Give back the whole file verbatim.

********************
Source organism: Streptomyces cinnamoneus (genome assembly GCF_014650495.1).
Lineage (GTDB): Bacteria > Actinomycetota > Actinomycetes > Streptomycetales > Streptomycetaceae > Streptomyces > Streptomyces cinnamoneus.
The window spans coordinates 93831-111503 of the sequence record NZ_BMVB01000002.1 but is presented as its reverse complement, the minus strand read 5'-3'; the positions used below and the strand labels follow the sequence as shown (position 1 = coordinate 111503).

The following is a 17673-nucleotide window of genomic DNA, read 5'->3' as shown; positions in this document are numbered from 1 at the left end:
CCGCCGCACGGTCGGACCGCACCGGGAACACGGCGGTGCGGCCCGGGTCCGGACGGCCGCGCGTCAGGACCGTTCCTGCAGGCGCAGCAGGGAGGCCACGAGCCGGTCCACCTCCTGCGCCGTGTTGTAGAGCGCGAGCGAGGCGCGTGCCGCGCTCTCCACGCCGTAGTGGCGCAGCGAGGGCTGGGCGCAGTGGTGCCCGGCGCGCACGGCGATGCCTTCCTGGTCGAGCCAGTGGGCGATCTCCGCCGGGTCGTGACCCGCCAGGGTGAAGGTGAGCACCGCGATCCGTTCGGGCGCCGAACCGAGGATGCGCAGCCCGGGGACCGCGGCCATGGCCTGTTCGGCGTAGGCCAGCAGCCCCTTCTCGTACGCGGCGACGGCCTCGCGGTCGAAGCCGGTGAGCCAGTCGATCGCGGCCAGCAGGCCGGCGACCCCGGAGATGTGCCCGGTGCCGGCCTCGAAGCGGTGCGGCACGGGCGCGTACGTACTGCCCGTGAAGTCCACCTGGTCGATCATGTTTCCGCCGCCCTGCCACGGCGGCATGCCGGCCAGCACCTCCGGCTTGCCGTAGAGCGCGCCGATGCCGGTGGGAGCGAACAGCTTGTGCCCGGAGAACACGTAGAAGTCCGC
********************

Source organism: Streptomyces cinnamoneus (genome assembly GCF_014650495.1).
Lineage (GTDB): Bacteria > Actinomycetota > Actinomycetes > Streptomycetales > Streptomycetaceae > Streptomyces > Streptomyces cinnamoneus.
The window spans coordinates 93831-111503 of the sequence record NZ_BMVB01000002.1 but is presented as its reverse complement, the minus strand read 5'-3'; the positions used below and the strand labels follow the sequence as shown (position 1 = coordinate 111503).

The following is a 17673-nucleotide window of genomic DNA, read 5'->3' as shown; positions in this document are numbered from 1 at the left end:
CCGCCGCACGGTCGGACCGCACCGGGAACACGGCGGTGCGGCCCGGGTCCGGACGGCCGCGCGTCAGGACCGTTCCTGCAGGCGCAGCAGGGAGGCCACGAGCCGGTCCACCTCCTGCGCCGTGTTGTAGAGCGCGAGCGAGGCGCGTGCCGCGCTCTCCACGCCGTAGTGGCGCAGCGAGGGCTGGGCGCAGTGGTGCCCGGCGCGCACGGCGATGCCTTCCTGGTCGAGCCAGTGGGCGATCTCCGCCGGGTCGTGACCCGCCAGGGTGAAGGTGAGCACCGCGATCCGTTCGGGCGCCGAACCGAGGATGCGCAGCCCGGGGACCGCGGCCATGGCCTGTTCGGCGTAGGCCAGCAGCCCCTTCTCGTACGCGGCGACGGCCTCGCGGTCGAAGCCGGTGAGCCAGTCGATCGCGGCCAGCAGGCCGGCGACCCCGGAGATGTGCCCGGTGCCGGCCTCGAAGCGGTGCGGCACGGGCGCGTACGTACTGCCCGTGAAGTCCACCTGGTCGATCATGTTTCCGCCGCCCTGCCACGGCGGCATGCCGGCCAGCACCTCCGGCTTGCCGTAGAGCGCGCCGATGCCGGTGGGAGCGAACAGCTTGTGCCCGGAGAACACGTAGAAGTCCGC